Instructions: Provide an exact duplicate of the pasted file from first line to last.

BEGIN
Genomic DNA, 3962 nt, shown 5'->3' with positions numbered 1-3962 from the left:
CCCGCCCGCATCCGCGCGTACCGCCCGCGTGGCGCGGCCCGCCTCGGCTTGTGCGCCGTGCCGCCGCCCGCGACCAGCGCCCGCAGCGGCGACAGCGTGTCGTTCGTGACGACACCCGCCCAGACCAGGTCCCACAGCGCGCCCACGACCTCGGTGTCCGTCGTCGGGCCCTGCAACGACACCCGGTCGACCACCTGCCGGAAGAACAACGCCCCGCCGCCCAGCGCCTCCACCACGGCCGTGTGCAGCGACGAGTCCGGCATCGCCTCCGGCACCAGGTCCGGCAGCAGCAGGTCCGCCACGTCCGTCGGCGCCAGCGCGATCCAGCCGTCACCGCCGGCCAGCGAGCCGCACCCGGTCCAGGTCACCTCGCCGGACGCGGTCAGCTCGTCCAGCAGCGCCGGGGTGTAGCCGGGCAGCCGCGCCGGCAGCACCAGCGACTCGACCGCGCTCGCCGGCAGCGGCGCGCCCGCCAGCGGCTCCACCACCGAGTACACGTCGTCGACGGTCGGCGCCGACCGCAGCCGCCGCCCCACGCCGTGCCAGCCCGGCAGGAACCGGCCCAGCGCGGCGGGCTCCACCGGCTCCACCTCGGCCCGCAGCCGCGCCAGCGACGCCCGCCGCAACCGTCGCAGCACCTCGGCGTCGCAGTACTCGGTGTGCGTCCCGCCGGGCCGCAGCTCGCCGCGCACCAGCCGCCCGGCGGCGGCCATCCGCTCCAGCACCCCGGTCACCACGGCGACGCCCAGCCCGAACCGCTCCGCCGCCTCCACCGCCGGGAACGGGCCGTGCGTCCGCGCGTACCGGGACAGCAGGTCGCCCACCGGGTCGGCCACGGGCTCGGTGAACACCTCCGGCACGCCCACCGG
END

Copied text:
Genomic DNA, 3962 nt, shown 5'->3' with positions numbered 1-3962 from the left:
CCCGCCCGCATCCGCGCGTACCGCCCGCGTGGCGCGGCCCGCCTCGGCTTGTGCGCCGTGCCGCCGCCCGCGACCAGCGCCCGCAGCGGCGACAGCGTGTCGTTCGTGACGACACCCGCCCAGACCAGGTCCCACAGCGCGCCCACGACCTCGGTGTCCGTCGTCGGGCCCTGCAACGACACCCGGTCGACCACCTGCCGGAAGAACAACGCCCCGCCGCCCAGCGCCTCCACCACGGCCGTGTGCAGCGACGAGTCCGGCATCGCCTCCGGCACCAGGTCCGGCAGCAGCAGGTCCGCCACGTCCGTCGGCGCCAGCGCGATCCAGCCGTCACCGCCGGCCAGCGAGCCGCACCCGGTCCAGGTCACCTCGCCGGACGCGGTCAGCTCGTCCAGCAGCGCCGGGGTGTAGCCGGGCAGCCGCGCCGGCAGCACCAGCGACTCGACCGCGCTCGCCGGCAGCGGCGCGCCCGCCAGCGGCTCCACCACCGAGTACACGTCGTCGACGGTCGGCGCCGACCGCAGCCGCCGCCCCACGCCGTGCCAGCCCGGCAGGAACCGGCCCAGCGCGGCGGGCTCCACCGGCTCCACCTCGGCCCGCAGCCGCGCCAGCGACGCCCGCCGCAACCGTCGCAGCACCTCGGCGTCGCAGTACTCGGTGTGCGTCCCGCCGGGCCGCAGCTCGCCGCGCACCAGCCGCCCGGCGGCGGCCATCCGCTCCAGCACCCCGGTCACCACGGCGACGCCCAGCCCGAACCGCTCCGCCGCCTCCACCGCCGGGAACGGGCCGTGCGTCCGCGCGTACCGGGACAGCAGGTCGCCCACCGGGTCGGCCACGGGCTCGGTGAACACCTCCGGCACGCCCACCGG